In 2015, more than 50 electricity substations belonging to three distribution network operators (DSOs) in Ukraine were disconnected from the grid. The power outage affected approximately 225,000 people. Recipients. The industrial automation system has been physically damaged. The substations had to be operated manually for several weeks after the accident.
Last year, Delta-Montrose Electric Company (DMEA), a US electricity supplier, was targeted by cybercriminals – and as a result of the attack, the supplier was forced to shut down 90 percent of its capacity. IT infrastructure due to irretrievable data loss. The attackers deleted databases containing information dating back 25 years of the company’s operation.
Likewise, last year there were a series of attacks on wind turbines belonging to various operators in Europe – and as a result of the attacks, one operator lost contact with 6,000 operators. Wind turbines, another fell victim to a ransomware attack, and another had to shut down all remotely managed devices for 24 hours.
Unfortunately, more could easily be added to the above examples. Electricity producers and distributors are a tempting target for cybercriminals sponsored by hostile states, and their use of remotely read meters for this purpose seems a very likely solution.
Our neighbors are defending themselves
The awareness that smart meters constitute a critical element affecting the security of energy networks and, more broadly, the security of the entire country, is already common in Europe. In relation to the above, relevant state administration bodies are taking various measures.
In the Czech Republic, the Cybersecurity Office made a recommendation prohibiting energy operators from installing meters from outside the European Economic Area. It is similar in other countries, for example Greece assumes that for safety reasons, all meters to be installed in the country must be produced locally.
Latvia, in turn, introduced a clause stating that source codes and encryption keys must be stored in an EU or NATO member state.
Solutions for additional local certification of critical infrastructure elements (such as meter communication gateways) are also being offered – followed by, for example, Germany.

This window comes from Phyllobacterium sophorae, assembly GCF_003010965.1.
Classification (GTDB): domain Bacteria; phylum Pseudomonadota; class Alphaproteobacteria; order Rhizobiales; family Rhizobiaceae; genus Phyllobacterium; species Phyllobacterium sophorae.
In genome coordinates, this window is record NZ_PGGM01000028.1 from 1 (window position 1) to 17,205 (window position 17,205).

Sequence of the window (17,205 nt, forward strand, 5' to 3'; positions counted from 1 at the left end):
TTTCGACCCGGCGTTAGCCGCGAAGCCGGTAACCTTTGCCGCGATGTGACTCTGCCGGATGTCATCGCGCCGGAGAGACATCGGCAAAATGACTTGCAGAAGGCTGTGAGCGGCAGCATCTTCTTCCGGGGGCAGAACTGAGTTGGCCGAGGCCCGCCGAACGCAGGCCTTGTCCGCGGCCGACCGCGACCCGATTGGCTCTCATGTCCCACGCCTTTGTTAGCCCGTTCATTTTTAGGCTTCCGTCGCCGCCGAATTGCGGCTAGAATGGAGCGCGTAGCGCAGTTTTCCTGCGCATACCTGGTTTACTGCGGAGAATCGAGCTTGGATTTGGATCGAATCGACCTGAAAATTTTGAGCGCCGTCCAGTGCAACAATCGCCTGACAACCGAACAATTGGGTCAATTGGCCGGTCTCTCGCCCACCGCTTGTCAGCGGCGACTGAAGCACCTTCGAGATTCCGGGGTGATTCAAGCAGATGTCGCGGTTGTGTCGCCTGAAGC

what should we do?
According to experts, there is a need for strict verification of hardware suppliers and security practices used in the production process, regular firmware security audits and device security tests, and implementation of mechanisms to protect the firmware and detect and respond to its unauthorized modifications. All this in order to have complete confidence in the supplier.
The authors of the expert opinion from ComCERT and Apator call for action to improve cybersecurity in the energy sector. They offer a number of possible solutions. The targeted solution to ensure cybersecurity of the energy grid will be the development and introduction of so-called lightweight certification schemes for smart meters. They will define technical requirements and formal activities in the field of device testing and certification.
In the near term, experts recommend the adoption of appropriate legal regulations as part of the implementation process of the EU NIS2 directive on measures to achieve a common high level of cybersecurity on the territory of the Union. Poland must implement it by October 2024. The NIS2 Directive requires that all entities belong to a so-called master entity group, which includes distribution network operators.
– The replacement of smart meters in Polish homes is gaining momentum, so urgent action is necessary. Given the long time to prepare and implement the relevant regulations, it is justified to adopt non-regulatory mechanisms during the transition period (similar to other European markets). These may be recommendations from the State Commissioner for Cybersecurity, which serve to draw attention to and address specific real threats to the country’s key infrastructure – which are additionally written in the expert opinion of ComCERT and Apator.
It’s time to act fast. The threat that someone might decide to destabilize Poland’s power grid is unfortunately real.